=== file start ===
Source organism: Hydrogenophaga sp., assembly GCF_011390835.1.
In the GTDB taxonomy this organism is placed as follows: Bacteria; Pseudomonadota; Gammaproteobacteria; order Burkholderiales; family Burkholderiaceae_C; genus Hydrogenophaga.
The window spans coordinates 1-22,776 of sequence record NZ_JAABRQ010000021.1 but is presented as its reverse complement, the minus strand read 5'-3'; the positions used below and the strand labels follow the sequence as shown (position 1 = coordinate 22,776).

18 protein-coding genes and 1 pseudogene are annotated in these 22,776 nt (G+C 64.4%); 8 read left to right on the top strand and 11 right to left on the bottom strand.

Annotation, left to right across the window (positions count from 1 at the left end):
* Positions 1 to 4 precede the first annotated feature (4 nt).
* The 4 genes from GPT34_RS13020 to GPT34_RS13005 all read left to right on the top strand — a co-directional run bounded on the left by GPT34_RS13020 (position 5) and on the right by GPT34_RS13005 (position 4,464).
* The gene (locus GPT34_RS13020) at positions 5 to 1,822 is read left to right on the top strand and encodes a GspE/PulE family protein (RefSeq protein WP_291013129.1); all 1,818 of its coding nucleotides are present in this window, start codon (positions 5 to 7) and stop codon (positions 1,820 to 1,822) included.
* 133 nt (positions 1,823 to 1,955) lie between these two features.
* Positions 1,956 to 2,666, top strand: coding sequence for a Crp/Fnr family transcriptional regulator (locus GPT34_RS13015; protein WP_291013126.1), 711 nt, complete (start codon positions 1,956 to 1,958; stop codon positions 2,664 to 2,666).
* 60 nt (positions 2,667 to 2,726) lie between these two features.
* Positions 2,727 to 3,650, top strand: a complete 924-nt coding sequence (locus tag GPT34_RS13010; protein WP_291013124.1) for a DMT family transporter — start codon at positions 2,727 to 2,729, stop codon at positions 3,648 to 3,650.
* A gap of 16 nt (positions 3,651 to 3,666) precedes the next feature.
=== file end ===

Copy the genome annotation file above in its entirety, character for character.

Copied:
Source organism: Hydrogenophaga sp., assembly GCF_011390835.1.
In the GTDB taxonomy this organism is placed as follows: Bacteria; Pseudomonadota; Gammaproteobacteria; order Burkholderiales; family Burkholderiaceae_C; genus Hydrogenophaga.
The window spans coordinates 1-22,776 of sequence record NZ_JAABRQ010000021.1 but is presented as its reverse complement, the minus strand read 5'-3'; the positions used below and the strand labels follow the sequence as shown (position 1 = coordinate 22,776).

18 protein-coding genes and 1 pseudogene are annotated in these 22,776 nt (G+C 64.4%); 8 read left to right on the top strand and 11 right to left on the bottom strand.

Annotation, left to right across the window (positions count from 1 at the left end):
* Positions 1 to 4 precede the first annotated feature (4 nt).
* The 4 genes from GPT34_RS13020 to GPT34_RS13005 all read left to right on the top strand — a co-directional run bounded on the left by GPT34_RS13020 (position 5) and on the right by GPT34_RS13005 (position 4,464).
* The gene (locus GPT34_RS13020) at positions 5 to 1,822 is read left to right on the top strand and encodes a GspE/PulE family protein (RefSeq protein WP_291013129.1); all 1,818 of its coding nucleotides are present in this window, start codon (positions 5 to 7) and stop codon (positions 1,820 to 1,822) included.
* 133 nt (positions 1,823 to 1,955) lie between these two features.
* Positions 1,956 to 2,666, top strand: coding sequence for a Crp/Fnr family transcriptional regulator (locus GPT34_RS13015; protein WP_291013126.1), 711 nt, complete (start codon positions 1,956 to 1,958; stop codon positions 2,664 to 2,666).
* 60 nt (positions 2,667 to 2,726) lie between these two features.
* Positions 2,727 to 3,650, top strand: a complete 924-nt coding sequence (locus tag GPT34_RS13010; protein WP_291013124.1) for a DMT family transporter — start codon at positions 2,727 to 2,729, stop codon at positions 3,648 to 3,650.
* A gap of 16 nt (positions 3,651 to 3,666) precedes the next feature.